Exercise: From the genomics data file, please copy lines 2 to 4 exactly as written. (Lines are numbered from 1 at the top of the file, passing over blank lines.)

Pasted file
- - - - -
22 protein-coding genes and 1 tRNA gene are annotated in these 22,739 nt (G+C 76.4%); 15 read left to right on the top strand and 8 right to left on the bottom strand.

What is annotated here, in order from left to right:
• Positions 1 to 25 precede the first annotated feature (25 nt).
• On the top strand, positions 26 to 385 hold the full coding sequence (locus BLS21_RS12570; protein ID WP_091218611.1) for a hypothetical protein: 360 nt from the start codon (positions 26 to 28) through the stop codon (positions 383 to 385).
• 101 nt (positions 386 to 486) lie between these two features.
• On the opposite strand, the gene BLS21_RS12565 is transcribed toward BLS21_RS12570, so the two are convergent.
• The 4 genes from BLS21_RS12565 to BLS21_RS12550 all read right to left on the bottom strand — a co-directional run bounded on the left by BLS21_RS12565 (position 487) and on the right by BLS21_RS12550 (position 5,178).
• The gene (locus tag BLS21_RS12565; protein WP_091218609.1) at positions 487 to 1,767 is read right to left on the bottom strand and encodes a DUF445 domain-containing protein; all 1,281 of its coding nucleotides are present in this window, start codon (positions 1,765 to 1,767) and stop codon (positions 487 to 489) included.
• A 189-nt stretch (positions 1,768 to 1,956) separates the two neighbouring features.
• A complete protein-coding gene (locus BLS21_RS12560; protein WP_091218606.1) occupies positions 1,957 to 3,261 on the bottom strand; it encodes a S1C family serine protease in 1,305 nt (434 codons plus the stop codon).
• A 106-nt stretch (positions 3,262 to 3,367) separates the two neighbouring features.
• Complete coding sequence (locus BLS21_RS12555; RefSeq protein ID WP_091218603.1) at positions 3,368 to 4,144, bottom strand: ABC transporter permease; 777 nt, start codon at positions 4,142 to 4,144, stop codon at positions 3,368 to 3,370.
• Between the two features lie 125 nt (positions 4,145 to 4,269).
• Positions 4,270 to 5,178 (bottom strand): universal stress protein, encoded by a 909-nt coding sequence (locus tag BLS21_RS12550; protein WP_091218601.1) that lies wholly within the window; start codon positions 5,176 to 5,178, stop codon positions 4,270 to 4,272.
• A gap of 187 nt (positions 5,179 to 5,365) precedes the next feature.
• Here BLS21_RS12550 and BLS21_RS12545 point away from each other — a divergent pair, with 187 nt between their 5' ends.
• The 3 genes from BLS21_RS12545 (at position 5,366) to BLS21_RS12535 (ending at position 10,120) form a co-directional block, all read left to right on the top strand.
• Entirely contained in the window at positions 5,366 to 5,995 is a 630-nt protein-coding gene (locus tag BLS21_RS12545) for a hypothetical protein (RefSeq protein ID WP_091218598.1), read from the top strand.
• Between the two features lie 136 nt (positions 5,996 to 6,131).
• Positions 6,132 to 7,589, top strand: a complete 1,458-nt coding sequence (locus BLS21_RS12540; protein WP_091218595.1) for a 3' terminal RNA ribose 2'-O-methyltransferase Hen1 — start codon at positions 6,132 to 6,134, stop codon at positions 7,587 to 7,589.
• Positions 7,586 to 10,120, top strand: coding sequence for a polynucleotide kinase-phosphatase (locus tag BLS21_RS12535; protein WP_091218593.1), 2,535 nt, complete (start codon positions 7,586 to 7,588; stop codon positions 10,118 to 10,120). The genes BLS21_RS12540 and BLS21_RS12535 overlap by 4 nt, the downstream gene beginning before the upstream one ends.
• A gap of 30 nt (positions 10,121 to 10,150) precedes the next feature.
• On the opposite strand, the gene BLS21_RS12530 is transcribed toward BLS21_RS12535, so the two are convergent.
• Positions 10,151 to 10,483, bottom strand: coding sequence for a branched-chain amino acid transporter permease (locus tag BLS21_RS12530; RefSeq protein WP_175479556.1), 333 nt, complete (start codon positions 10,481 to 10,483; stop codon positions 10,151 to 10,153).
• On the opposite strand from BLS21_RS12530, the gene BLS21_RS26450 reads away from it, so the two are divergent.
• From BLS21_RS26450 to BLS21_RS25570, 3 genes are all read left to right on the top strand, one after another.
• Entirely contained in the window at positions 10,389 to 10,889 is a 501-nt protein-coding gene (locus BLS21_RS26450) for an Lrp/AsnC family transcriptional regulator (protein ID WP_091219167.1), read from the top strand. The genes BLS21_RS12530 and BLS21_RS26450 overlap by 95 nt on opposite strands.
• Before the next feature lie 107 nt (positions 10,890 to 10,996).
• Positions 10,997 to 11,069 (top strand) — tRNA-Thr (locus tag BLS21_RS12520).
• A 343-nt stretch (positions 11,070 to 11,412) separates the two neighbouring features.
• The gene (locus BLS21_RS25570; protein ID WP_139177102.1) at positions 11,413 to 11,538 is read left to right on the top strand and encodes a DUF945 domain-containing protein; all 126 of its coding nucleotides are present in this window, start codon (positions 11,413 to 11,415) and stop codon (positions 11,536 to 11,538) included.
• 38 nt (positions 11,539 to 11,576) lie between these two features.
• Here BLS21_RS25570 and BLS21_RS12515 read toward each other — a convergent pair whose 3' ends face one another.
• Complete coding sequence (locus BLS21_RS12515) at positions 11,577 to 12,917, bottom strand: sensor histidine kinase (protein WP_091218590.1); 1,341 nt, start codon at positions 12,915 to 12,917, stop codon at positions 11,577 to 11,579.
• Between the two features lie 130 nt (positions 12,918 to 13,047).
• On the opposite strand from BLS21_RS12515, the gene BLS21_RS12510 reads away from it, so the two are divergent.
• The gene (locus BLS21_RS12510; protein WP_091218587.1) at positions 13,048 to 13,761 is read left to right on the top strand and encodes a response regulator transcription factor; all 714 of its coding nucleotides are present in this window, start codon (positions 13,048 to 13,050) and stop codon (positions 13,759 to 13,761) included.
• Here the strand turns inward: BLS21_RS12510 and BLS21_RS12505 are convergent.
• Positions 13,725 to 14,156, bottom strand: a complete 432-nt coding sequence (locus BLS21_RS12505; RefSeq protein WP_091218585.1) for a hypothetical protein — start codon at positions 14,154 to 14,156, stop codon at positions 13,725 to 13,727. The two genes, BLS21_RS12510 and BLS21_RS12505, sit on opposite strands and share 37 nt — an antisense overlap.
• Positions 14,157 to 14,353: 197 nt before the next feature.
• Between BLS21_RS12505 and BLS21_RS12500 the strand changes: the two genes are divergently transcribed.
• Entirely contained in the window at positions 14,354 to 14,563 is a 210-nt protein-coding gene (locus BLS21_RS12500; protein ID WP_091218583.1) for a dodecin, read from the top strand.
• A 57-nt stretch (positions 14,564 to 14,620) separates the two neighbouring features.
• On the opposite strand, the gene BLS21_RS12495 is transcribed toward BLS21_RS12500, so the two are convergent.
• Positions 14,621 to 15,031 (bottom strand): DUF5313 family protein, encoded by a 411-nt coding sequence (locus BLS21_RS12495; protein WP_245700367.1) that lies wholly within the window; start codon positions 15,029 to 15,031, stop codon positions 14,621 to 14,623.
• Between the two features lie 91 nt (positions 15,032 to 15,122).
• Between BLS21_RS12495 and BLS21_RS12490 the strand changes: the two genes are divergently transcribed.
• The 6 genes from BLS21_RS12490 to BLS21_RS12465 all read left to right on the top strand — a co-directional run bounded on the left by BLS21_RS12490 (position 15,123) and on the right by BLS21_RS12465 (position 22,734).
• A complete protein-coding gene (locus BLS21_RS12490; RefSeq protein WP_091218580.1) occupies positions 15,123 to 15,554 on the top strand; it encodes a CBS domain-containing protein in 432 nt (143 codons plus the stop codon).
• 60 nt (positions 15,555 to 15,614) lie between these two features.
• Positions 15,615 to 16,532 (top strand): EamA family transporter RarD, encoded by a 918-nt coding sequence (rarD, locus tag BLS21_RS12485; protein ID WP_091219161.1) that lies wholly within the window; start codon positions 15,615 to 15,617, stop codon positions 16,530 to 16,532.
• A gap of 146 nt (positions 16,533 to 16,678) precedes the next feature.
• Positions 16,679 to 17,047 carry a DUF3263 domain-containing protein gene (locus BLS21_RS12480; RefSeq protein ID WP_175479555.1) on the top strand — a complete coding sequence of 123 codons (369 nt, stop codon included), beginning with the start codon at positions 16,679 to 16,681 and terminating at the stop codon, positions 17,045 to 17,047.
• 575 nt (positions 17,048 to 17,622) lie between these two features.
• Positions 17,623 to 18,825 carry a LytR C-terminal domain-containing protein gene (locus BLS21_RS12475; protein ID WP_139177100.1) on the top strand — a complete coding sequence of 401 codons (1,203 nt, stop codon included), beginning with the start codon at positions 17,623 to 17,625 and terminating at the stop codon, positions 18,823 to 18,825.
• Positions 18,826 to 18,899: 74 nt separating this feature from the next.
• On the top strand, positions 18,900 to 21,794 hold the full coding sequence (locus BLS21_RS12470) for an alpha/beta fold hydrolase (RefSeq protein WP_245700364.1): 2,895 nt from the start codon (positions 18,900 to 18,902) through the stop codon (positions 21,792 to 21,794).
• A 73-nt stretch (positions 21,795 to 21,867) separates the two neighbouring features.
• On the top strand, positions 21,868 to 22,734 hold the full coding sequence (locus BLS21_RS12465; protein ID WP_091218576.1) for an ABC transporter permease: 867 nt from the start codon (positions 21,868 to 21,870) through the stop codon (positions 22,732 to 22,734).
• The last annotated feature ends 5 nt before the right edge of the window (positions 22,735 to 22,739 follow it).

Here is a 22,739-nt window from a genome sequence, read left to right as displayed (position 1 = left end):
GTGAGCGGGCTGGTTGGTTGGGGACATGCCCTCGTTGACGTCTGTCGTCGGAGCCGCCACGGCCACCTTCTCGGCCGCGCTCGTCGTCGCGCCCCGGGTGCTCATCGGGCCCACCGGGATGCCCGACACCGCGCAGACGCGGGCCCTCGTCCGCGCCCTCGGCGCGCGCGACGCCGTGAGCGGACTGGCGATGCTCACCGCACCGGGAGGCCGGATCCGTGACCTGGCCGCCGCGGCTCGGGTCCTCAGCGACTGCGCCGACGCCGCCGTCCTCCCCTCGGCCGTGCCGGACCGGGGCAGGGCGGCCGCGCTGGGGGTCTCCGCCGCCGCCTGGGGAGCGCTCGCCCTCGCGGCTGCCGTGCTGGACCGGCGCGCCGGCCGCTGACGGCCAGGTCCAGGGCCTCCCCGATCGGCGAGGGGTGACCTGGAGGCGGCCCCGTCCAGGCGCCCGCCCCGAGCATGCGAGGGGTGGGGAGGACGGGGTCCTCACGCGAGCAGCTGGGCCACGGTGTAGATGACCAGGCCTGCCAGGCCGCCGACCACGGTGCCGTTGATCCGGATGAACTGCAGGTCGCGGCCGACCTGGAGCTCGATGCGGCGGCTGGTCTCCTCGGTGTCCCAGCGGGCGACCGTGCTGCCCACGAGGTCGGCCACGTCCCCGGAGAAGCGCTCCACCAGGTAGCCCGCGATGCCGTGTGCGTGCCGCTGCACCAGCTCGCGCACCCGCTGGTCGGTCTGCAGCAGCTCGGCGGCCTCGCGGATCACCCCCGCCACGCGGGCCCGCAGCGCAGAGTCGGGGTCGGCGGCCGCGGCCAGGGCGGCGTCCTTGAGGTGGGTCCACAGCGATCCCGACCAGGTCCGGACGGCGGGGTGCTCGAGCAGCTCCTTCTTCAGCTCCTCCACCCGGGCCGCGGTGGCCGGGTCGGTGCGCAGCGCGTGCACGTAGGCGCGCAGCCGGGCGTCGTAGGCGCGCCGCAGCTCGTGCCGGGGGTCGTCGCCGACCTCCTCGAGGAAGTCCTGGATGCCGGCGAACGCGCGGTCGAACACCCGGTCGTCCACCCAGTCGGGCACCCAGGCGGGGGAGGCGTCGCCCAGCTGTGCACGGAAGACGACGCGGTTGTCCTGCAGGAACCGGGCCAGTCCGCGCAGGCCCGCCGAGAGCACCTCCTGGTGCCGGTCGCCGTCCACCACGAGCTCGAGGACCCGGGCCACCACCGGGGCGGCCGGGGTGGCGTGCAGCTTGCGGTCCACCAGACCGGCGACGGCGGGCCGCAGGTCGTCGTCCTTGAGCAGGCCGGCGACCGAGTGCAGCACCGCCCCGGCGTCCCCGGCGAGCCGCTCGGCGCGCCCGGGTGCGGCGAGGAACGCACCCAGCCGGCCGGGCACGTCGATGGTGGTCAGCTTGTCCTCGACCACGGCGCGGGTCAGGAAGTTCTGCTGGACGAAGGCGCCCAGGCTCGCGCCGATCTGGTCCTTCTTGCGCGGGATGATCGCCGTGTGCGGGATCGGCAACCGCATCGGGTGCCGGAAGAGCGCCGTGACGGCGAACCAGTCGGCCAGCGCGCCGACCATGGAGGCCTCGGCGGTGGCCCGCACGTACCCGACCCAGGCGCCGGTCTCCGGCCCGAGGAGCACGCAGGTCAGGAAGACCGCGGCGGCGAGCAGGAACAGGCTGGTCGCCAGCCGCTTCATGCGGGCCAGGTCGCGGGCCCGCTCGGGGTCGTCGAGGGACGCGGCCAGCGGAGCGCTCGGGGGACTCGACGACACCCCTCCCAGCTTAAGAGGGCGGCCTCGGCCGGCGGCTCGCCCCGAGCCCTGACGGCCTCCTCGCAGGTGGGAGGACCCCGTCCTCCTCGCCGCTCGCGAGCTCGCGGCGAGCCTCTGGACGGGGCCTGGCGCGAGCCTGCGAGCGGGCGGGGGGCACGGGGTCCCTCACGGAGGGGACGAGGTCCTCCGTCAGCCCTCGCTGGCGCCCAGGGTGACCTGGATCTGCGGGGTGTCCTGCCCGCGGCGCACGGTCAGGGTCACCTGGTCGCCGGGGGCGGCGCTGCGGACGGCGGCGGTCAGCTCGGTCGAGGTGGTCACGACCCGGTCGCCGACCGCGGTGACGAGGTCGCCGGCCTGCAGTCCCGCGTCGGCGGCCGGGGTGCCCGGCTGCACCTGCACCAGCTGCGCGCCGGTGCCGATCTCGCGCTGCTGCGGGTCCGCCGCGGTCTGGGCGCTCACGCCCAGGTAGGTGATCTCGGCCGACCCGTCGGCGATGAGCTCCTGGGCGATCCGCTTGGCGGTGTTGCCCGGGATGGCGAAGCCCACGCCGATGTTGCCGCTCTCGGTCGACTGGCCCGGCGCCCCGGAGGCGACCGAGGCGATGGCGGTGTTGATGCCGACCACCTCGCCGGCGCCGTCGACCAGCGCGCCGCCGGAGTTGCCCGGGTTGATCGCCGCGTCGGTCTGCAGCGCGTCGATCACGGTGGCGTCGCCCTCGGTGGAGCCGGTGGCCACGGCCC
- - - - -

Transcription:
What is annotated here, in order from left to right:
• Positions 1 to 25 precede the first annotated feature (25 nt).
• On the top strand, positions 26 to 385 hold the full coding sequence (locus BLS21_RS12570; protein ID WP_091218611.1) for a hypothetical protein: 360 nt from the start codon (positions 26 to 28) through the stop codon (positions 383 to 385).